Focused, Indirect Work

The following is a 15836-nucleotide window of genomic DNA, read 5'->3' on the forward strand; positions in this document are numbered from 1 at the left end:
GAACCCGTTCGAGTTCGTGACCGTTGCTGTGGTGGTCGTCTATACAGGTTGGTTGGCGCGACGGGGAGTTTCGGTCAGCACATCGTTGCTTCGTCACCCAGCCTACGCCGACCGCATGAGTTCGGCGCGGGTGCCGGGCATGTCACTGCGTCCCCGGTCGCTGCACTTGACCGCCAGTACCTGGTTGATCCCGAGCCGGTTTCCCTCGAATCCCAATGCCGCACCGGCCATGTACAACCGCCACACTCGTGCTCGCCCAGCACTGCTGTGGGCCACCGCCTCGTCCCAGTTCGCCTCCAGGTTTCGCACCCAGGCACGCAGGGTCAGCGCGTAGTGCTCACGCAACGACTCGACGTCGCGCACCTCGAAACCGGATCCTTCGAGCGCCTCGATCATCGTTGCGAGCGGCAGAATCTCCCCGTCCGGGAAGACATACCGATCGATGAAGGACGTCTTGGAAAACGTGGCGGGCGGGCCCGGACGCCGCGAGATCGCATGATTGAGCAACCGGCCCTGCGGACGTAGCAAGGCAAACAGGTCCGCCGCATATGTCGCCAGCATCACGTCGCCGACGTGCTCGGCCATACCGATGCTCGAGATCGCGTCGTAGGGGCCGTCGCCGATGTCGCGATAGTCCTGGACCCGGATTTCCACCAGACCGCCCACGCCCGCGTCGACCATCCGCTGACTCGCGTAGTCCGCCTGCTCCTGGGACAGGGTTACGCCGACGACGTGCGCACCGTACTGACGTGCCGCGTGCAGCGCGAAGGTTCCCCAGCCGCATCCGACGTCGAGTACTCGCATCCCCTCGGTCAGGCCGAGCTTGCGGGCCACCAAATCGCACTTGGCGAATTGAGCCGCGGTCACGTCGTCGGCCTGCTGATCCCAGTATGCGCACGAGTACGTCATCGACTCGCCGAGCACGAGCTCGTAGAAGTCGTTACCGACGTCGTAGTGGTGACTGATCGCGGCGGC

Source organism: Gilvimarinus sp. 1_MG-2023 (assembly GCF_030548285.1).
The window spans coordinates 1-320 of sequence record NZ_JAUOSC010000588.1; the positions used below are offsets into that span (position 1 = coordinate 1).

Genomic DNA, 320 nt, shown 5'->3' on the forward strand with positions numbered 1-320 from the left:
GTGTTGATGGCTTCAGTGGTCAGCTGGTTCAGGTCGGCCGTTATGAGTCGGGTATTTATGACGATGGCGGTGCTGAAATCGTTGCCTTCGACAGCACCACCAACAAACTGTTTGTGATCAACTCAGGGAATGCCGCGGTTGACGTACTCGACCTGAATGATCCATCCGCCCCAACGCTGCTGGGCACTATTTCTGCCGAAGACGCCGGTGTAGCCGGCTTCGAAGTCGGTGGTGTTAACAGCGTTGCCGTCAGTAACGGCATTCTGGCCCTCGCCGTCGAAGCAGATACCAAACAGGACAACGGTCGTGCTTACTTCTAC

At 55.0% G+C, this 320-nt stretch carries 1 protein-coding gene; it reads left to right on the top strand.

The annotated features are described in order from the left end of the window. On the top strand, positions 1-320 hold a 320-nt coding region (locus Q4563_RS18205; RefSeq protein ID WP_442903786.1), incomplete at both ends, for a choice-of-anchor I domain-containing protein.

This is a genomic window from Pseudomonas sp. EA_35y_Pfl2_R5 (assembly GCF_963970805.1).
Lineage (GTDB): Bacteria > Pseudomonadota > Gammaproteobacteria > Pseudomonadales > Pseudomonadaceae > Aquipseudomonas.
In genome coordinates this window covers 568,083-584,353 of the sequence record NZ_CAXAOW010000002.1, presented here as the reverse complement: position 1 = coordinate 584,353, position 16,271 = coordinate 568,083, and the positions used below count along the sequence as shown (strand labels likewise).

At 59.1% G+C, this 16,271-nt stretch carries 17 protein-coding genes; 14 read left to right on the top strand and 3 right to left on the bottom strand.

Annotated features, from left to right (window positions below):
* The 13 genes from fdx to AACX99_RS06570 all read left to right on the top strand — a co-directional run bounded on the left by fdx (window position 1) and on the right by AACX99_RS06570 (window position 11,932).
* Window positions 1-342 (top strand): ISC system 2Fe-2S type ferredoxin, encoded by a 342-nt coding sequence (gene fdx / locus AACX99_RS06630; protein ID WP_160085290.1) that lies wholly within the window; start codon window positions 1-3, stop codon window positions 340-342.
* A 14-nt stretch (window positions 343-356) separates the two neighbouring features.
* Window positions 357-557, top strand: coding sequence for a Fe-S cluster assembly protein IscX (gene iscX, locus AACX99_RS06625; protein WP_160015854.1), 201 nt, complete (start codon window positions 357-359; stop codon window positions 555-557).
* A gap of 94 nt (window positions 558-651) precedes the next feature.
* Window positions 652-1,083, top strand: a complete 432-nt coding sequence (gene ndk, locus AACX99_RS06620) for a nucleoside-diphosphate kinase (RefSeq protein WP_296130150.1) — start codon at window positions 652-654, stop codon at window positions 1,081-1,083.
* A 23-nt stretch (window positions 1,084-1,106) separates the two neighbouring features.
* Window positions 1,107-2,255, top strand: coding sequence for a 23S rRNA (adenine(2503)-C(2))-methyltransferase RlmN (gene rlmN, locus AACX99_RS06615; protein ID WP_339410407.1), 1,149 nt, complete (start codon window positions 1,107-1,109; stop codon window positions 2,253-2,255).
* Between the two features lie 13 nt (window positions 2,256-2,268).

The two key ingredients of focused, indirect work are that the choice of where to work is made on the basis of a rational decision-making process and that the intervention is time-limited. The decision-making process does not necessarily have to be sophisticated. Indeed, we found that some fieldworkers had developed the approach as a natural part of good practice. A community care worker in Sussex, for example, had sought to identify the gaps in community care in six parishes. She had visited all the local organisations, in addition to professional staff such as health visitors and teachers, churches and pubs, and as a result of this survey had concentrated her work in particular parts of the patch.
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